Dominic talks more in-depth details on the Store API, and his role at Shopware, in his full interview down below.

Patryk Tomczyk

Patryk Tomczyk, Lead developer on the Shopware PWA project at Vue Storefront, gives us the latest updates on the Shopware PWA launch.

"Shopware PWA itself is a dedicated PWA, or progressive web application, for Shopware. It's built from the ground up, on top of NuxtJS, based on the learnings we took from Vue Storefront."

"The PWA acts as the frontend for Shopware, which is treated as a backend in this approach. Basically it allows you also to have multiple sales channels, with PWA frontends, on a single Shopware instance."

"Part of Shopware PWA is a generic solution. Things like user logic; is the user logged in, how to login user, how to keep track of him, or the session management of the cart. But next to that, there are dedicated things for Shopware and it's also prepared with Shopware in mind. Keeping everything generic can create poor performance. Since we built this specifically for Shopware we can focus on good performance with the dedicated API."

If someone is interested in working with Shopware PWA, what technologies should they have a grasp of to be well prepared?

"Basically what you need is JavaScript knowledge. It’s mostly a Vue JS application. NuxtJS knowledge would be helpful here as well. But it's not mandatory, you can catch up with this at a later stage. And it would be nice to read something about NodeS itself, to know where you can later deploy and host your PWA applications as well."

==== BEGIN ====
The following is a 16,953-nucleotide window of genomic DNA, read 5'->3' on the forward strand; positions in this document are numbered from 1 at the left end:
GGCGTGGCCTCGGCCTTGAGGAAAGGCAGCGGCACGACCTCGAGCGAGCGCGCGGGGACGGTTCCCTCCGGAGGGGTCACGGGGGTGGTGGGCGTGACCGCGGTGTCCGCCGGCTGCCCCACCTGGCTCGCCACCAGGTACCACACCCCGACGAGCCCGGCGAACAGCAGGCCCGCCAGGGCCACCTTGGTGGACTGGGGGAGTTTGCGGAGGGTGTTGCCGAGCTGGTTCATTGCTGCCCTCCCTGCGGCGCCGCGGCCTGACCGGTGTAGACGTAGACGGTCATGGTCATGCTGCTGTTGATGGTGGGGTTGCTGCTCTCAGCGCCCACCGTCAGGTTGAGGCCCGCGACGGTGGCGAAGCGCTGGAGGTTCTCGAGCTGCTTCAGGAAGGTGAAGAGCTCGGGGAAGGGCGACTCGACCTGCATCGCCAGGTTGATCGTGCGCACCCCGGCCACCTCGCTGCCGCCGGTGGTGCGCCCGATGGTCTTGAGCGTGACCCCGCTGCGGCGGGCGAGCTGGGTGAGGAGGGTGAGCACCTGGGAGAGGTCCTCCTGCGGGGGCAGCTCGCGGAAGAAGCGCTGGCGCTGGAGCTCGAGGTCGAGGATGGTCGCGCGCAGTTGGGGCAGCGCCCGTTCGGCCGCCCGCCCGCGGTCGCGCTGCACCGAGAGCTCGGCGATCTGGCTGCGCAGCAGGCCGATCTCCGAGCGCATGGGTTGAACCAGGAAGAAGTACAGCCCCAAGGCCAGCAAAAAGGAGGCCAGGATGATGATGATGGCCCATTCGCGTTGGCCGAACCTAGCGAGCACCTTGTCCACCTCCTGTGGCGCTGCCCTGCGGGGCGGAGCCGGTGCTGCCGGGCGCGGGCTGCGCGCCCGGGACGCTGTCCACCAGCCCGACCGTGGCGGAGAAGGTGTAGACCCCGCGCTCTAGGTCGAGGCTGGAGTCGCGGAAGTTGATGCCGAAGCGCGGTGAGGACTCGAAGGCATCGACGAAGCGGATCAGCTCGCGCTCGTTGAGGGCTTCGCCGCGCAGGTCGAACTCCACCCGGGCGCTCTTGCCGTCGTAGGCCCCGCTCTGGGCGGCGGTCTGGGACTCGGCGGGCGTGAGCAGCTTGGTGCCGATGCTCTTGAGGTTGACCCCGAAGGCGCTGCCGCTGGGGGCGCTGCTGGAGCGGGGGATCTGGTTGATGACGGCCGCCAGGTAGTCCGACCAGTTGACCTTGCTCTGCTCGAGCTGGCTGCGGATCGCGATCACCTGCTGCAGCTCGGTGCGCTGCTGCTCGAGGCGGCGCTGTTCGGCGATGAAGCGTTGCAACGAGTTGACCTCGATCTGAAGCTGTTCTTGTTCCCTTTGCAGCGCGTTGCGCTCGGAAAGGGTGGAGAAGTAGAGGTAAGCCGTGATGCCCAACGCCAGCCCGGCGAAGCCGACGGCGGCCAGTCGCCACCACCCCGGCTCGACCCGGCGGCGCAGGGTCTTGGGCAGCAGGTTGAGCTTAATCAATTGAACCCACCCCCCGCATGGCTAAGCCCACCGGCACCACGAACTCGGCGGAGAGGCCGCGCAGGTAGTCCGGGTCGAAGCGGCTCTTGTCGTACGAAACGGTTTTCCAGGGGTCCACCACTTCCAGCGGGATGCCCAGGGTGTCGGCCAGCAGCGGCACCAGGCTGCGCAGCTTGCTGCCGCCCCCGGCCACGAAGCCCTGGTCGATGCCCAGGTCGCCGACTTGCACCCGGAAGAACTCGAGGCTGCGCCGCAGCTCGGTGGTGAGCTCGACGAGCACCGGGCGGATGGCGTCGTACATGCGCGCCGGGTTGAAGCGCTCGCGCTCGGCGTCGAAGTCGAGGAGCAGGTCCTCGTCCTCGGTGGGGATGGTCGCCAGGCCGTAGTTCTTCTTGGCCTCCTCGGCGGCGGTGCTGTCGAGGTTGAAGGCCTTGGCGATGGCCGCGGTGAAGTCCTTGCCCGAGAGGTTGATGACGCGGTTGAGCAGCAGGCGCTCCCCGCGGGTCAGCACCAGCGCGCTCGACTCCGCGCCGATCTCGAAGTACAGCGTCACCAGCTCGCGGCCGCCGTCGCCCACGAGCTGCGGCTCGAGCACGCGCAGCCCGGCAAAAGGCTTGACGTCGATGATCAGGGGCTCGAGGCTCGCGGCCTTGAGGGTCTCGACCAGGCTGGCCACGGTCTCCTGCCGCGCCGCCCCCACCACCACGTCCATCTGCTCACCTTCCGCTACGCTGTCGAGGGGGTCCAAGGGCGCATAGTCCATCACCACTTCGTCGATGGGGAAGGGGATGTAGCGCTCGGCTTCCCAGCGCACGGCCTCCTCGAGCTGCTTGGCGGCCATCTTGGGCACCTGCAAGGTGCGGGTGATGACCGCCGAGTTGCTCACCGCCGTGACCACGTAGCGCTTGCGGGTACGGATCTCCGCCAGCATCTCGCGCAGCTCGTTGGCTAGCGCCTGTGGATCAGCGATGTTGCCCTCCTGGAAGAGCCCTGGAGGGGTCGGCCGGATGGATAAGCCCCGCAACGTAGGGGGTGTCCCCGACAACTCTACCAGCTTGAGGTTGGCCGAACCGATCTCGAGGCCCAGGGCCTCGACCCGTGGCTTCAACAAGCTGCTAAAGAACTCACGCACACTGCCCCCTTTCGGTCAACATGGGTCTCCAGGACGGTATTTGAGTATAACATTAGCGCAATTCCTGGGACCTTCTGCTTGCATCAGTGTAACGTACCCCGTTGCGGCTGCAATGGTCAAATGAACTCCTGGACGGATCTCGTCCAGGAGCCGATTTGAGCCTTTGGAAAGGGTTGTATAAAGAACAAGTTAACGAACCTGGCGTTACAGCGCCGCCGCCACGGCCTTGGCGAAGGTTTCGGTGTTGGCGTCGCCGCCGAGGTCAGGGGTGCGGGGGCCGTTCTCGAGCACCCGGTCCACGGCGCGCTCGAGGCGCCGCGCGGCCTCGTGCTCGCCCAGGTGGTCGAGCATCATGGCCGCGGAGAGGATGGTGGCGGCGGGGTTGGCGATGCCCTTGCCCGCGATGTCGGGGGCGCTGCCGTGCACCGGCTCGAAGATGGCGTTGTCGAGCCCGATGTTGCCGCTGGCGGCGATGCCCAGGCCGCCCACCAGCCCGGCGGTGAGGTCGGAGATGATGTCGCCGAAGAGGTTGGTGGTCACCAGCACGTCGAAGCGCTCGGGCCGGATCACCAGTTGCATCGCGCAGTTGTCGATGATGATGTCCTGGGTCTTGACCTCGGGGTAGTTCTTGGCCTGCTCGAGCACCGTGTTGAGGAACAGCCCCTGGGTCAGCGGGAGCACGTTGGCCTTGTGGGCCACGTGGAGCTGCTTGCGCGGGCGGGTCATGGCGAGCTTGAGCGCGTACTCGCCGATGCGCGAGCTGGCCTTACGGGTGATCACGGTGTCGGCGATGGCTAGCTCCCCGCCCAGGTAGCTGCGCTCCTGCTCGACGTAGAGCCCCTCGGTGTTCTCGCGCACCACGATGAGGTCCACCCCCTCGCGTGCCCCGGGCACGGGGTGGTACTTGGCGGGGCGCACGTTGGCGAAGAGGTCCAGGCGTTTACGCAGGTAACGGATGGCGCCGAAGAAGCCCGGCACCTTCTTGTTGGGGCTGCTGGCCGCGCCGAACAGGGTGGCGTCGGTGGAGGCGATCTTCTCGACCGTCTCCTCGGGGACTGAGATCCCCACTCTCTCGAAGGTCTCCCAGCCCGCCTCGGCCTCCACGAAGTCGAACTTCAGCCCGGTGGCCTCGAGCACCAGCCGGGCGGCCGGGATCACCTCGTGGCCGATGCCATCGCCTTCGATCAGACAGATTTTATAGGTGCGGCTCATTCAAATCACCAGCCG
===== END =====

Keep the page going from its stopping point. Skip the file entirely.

If you are interested in reading more about Shopware PWA we recommend the full interview with Patryk down below.

Delivering quality and reliable software

One of the more popular talks is a subject we do not here often about at Shopware Community Days: testing. Ramona Schwering and Jan Philipp Pietrzyk showed us what is involved with testing a product like Shopware 6.

Ramona Schwering

Ramona tells us about this fascinating subject:

"We use some different types of test-automation. Some tests which you can compare to a unit test, although they have a bit more context than a normal unit test will have. We call them service tests.

Then we have integration tests, which test the components in a more systematic way. And the end-to-end tests, which are more workflow-based.

We run Unit tests and Service tests on every pull request created so that we can ensure that we don't introduce regressions. Next to that, we run integration- and end-to-end tests in a basic test case set."

"The reason I wanted to talk about testing at the Shopware Community Days is because testing is a subject that many people ask me about, how I tackle it. ‘Which test should I write, when should I write tests, when is overkill and when is too little?' My main goal is to take away the fear of tests.

So that you are not worried about the effort and the challenges you might face when doing testing, especially end-to-end tests. Read the full interview with Ramona, about her role in Quality Assurance, and how Shopware improves testing every day down below.